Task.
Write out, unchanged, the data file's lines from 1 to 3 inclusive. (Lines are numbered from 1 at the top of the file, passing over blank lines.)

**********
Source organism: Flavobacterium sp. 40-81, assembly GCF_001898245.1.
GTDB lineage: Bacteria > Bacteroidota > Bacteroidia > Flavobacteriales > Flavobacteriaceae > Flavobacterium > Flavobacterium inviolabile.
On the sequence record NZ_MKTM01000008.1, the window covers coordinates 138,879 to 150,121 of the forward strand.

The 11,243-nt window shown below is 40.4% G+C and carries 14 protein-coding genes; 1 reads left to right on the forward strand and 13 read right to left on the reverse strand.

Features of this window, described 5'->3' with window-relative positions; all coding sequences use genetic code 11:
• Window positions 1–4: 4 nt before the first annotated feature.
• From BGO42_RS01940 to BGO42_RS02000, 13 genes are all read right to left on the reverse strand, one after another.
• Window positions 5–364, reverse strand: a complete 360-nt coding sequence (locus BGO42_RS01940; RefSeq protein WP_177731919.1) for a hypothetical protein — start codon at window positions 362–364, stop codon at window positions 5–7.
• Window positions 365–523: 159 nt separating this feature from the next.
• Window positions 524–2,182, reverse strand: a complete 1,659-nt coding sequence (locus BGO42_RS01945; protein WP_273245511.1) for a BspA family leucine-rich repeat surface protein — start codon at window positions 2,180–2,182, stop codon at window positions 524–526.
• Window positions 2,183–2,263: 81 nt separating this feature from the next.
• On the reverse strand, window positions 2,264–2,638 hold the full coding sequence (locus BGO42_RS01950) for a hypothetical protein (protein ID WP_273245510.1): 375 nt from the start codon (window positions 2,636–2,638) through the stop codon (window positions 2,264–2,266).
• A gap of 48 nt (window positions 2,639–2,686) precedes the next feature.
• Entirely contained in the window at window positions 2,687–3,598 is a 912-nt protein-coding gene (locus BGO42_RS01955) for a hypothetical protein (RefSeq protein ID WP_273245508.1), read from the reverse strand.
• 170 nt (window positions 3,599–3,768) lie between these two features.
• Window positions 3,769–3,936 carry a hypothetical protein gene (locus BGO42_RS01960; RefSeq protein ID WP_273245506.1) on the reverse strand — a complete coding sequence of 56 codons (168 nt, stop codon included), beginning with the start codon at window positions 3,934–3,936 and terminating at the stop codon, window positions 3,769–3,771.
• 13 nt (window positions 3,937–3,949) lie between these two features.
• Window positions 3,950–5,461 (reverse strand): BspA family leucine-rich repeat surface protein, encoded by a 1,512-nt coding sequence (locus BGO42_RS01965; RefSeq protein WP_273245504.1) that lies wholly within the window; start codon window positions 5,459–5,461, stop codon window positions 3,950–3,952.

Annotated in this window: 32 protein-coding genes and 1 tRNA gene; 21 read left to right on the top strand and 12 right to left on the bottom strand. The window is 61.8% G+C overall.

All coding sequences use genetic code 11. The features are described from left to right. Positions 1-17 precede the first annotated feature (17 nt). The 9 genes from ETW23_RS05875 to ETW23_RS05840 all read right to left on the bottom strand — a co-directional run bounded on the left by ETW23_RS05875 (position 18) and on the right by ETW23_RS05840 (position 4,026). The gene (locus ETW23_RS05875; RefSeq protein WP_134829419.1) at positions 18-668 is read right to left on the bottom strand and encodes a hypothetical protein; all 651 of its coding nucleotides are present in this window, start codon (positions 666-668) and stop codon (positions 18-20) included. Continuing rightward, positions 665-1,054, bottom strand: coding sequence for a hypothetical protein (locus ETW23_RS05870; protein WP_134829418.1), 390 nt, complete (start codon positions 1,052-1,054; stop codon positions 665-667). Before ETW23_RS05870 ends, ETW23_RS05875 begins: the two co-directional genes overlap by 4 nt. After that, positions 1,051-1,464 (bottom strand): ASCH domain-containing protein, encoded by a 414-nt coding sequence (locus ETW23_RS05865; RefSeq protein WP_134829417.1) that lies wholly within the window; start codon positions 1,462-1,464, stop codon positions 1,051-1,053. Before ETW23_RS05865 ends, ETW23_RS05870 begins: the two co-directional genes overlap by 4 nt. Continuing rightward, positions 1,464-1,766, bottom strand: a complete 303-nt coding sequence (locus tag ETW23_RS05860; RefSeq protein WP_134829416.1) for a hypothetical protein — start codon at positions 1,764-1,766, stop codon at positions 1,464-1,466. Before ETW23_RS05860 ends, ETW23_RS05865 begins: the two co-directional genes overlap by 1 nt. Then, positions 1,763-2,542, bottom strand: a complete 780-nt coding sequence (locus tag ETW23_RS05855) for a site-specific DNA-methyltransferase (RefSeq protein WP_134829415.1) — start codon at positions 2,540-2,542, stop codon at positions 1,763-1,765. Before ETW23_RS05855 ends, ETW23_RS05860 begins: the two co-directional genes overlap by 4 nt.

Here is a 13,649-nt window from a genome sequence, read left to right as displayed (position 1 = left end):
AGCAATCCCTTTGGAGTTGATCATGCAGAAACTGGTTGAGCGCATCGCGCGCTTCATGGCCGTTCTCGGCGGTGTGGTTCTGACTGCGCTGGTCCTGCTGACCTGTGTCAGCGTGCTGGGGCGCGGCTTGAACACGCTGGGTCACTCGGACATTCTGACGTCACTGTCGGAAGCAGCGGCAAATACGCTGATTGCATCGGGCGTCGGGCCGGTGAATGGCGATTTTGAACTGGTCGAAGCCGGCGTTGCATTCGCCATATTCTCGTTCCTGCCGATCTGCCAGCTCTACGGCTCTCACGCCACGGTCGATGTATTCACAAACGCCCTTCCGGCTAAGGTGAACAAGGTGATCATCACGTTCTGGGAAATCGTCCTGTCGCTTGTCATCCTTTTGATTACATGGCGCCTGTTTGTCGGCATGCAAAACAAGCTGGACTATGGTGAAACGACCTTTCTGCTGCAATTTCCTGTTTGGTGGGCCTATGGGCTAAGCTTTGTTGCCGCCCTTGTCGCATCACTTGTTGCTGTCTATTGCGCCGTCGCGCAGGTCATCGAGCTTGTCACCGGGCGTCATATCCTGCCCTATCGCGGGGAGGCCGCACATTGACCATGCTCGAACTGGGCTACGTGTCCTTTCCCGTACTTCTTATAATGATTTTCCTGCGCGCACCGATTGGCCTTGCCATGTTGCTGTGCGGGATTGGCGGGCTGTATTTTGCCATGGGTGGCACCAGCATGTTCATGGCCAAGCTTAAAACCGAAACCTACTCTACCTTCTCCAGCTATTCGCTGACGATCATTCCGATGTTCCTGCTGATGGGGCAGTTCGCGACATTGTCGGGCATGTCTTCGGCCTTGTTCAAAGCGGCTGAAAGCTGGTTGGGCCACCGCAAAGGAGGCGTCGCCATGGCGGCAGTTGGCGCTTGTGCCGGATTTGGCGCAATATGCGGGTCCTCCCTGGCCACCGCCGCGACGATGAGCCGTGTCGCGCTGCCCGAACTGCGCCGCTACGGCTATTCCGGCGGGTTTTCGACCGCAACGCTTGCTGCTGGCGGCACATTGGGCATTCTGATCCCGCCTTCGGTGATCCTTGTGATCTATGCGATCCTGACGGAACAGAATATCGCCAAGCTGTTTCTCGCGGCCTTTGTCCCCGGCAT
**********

Source organism: Flavobacterium sp. 40-81, assembly GCF_001898245.1.
GTDB lineage: Bacteria > Bacteroidota > Bacteroidia > Flavobacteriales > Flavobacteriaceae > Flavobacterium > Flavobacterium inviolabile.
On the sequence record NZ_MKTM01000008.1, the window covers coordinates 138,879 to 150,121 of the forward strand.